Category Archives: Teams

Jobs and skills not matching

Jobs are going vacant and skilled/educated people are unemployed. Whatttt? Or should I say, why?Are jobs and skills not matching? Who is supposed to address this?

We say that you must have a college degree to get a good job and when the young people amass a mountain of student debt to get them, they discover they aren’t trained for the available jobs. No surprise that there are few good jobs for the high school graduates where they used to get them – in  the manufacturing sector. The only jobs around for those without college experience are in the retail or service sector at or near minimum wage.

Why is there a mismatch in manufacturing? Low skill manufacturing jobs have gone overseas and taken a lot of the auxiliary jobs with them. That would be the tool-makers, the machine makers and repairers, and  the packaging designers and manufacturers.

Manufacturing jobs that remained in the US are higher skilled. Automation has driven productivity increase and today’s manufacturing employee has to program the computer to operate the machinery. They can run 1 to 3 lines by themselves. These jobs now pay an average of $26.75 nationwide* and they go unfilled because applicants don’t have the computer skills to run the machines.

Doesn’t it seem obvious that companies will have to hire differently? Test applicants for aptitude and the right attitude. Don’t just interview. Then, do the training yourself.

Here are other steps I have seen companies make: partner with local community colleges and trade schools to get training for your people..Post jobs at the technical schools. Get to know the guidance counselor at your local high school.The state of California will reimburse a lot of that training.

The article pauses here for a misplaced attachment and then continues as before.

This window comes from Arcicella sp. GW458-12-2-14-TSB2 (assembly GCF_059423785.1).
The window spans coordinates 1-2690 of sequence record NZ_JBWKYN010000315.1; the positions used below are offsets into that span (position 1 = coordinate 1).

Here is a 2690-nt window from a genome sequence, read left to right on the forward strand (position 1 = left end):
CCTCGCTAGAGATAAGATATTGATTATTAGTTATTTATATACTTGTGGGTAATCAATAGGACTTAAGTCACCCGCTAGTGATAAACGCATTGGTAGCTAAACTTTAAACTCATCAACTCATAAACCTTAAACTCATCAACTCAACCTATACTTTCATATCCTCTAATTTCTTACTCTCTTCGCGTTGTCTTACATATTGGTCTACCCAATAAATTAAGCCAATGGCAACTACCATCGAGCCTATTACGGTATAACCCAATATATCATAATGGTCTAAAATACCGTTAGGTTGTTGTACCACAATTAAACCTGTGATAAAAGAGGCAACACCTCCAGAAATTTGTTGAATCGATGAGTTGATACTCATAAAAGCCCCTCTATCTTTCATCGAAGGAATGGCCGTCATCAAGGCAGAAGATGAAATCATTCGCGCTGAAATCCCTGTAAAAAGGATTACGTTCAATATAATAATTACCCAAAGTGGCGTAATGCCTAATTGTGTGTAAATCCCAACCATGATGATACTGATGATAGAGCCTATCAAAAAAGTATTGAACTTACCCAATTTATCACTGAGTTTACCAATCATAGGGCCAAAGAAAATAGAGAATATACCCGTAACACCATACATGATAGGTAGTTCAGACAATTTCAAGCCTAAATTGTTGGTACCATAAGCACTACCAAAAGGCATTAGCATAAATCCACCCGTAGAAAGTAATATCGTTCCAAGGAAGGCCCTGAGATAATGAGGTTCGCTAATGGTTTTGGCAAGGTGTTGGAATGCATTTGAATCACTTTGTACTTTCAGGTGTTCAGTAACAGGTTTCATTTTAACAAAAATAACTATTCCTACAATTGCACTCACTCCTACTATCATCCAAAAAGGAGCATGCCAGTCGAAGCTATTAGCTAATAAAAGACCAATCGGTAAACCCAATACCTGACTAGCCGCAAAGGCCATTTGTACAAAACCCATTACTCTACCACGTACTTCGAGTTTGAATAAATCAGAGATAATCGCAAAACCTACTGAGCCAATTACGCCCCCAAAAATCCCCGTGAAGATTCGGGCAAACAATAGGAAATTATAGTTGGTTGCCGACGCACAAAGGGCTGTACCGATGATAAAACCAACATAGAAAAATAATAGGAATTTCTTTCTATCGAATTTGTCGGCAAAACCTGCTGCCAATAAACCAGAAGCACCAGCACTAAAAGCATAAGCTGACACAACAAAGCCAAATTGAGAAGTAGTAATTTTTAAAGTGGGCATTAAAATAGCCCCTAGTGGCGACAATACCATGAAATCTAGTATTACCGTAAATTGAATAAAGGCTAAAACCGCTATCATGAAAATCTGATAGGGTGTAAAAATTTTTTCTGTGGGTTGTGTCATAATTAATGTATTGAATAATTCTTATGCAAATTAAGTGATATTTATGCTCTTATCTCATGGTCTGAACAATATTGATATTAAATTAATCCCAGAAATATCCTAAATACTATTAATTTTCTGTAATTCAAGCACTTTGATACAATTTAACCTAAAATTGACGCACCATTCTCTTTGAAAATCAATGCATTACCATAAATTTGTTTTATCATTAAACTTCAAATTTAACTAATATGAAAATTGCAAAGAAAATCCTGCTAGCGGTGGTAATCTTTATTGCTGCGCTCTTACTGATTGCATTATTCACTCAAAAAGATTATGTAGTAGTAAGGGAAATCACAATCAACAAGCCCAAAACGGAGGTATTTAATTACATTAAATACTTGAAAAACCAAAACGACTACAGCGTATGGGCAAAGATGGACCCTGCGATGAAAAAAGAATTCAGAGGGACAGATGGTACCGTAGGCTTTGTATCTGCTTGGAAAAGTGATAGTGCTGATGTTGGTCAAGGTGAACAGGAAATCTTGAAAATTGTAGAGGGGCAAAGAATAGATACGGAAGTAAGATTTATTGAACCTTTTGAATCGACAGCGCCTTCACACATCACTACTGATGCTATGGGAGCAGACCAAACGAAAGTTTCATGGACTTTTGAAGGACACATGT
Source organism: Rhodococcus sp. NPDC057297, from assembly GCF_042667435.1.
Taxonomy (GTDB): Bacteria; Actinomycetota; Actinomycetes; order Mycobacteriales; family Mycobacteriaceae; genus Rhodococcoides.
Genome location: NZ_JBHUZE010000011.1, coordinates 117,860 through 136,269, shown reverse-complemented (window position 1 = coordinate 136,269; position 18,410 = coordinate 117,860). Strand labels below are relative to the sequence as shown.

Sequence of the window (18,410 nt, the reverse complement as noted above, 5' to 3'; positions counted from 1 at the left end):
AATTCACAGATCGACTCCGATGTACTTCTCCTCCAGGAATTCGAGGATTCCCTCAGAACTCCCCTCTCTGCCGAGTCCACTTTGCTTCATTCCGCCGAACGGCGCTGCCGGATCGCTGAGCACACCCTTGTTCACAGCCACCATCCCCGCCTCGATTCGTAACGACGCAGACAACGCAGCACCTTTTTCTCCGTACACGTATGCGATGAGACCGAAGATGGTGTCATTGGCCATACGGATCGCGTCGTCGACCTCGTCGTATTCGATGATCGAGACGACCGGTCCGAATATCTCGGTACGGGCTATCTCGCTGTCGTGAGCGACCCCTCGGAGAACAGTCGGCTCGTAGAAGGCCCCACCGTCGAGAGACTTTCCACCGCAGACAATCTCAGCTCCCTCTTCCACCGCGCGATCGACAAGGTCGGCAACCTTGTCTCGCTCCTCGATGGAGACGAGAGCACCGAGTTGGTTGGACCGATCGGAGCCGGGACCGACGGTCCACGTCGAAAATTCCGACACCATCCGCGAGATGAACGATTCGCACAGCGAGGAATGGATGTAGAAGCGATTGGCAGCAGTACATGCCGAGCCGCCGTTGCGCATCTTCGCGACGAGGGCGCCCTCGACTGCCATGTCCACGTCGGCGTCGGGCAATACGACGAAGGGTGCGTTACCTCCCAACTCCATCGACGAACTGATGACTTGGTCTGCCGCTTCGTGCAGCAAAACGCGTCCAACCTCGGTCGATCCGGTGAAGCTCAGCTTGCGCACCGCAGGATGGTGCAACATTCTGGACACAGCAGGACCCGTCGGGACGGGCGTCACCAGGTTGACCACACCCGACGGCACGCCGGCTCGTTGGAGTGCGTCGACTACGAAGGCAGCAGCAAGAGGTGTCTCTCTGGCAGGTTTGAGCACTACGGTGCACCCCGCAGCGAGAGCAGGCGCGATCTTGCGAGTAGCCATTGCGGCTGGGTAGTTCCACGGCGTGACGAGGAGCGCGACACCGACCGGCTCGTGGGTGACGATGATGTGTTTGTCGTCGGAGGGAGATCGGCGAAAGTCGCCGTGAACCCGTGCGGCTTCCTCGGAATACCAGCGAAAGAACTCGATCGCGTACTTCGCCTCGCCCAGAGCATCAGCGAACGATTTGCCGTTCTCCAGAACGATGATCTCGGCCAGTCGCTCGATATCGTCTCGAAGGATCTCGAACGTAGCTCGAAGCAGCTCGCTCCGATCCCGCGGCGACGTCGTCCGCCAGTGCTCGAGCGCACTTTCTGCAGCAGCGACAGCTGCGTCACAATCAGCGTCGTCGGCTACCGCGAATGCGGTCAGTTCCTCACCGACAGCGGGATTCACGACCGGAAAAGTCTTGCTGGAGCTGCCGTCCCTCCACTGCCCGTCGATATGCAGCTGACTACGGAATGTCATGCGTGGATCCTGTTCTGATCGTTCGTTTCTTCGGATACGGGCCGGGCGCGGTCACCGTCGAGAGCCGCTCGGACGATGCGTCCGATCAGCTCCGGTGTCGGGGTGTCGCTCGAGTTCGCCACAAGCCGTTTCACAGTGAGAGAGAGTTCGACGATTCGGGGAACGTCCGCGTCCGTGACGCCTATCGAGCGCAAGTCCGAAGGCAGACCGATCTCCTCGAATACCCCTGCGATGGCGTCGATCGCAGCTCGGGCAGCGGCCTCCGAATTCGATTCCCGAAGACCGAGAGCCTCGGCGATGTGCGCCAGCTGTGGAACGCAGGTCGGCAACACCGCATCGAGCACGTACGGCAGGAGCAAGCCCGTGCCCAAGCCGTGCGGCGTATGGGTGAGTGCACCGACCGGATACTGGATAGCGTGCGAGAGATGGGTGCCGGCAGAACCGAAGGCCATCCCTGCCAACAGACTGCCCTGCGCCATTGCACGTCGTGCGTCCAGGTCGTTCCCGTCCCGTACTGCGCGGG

If you are looking for people who can analyze and write well, who have complex reasoning abilities, look for college graduates and then, yes, you will have to train them.

This week, assess what training your workforce needs. What can you teach internally to improve the skills of the people you have? Long term employees know a lot that could be part of “How we do things around here training”. In addition, many Vistage Members have regular “lunch and learn”s where the staff picks the topic. Sometimes it is a TED talk or a youtube video. All it costs you is the food for lunch.

*ITR On the road blog

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Want to read previous posts?

Is what you say what your team hears?

What is it you say all the time?

“Is it finished?”

“It’s okay.”

“That’s not right!”

“That’s not what I meant.”

“Can we make it cheaper?”

“Where is the data?”

“We don’t have time to get more data.” >

Are you prepared for the health crisis of a KEY team member?

I was talking with a Senior Executive the other day about his 67 year old colleague who had a health crisis 3 months ago. The good man has not returned to work and they don’t know when he will. Further, they don’t know what is wrong so they are all in limbo. This month they have created a plan that goes beyond temporarily filling in to a plan that will work if he comes back or not. What would you do? How long would you wait? Could you wait?

Or, more to the point, is this you? Don’t think this is not your issue if you are under 40. When something goes wrong when you are young-ish, it goes really wrong. This subject cries out for planning. Lots of it!

Start with the following:

Do you have:

– Key Man insurance (ladies too!)

– Buy-sale agreements if you have co-owners?

– Succession planning for all “A” positions in the company?

– Cross-training for key positions?

– Job descriptions?

– Written manuals (not just tribal knowledge)?

You must have your own list of “terribles” that could really hurt your company if they were to occur. This week, address the most critical one. If you don’t know who can help you, start with your insurance agent, your attorney and your Human Resources folks. If you are in Vistage, talk with your Chair and the group. Someone may have ideas as to how you plan for that “terrible”.

 

Picture courtesy of Cracked.com

 

 

 

What is your do-over?

When I ask business leaders: which of the following is your most common do-over

a. Machine purchase

b. New hire

c. Pricing decision

They usually say >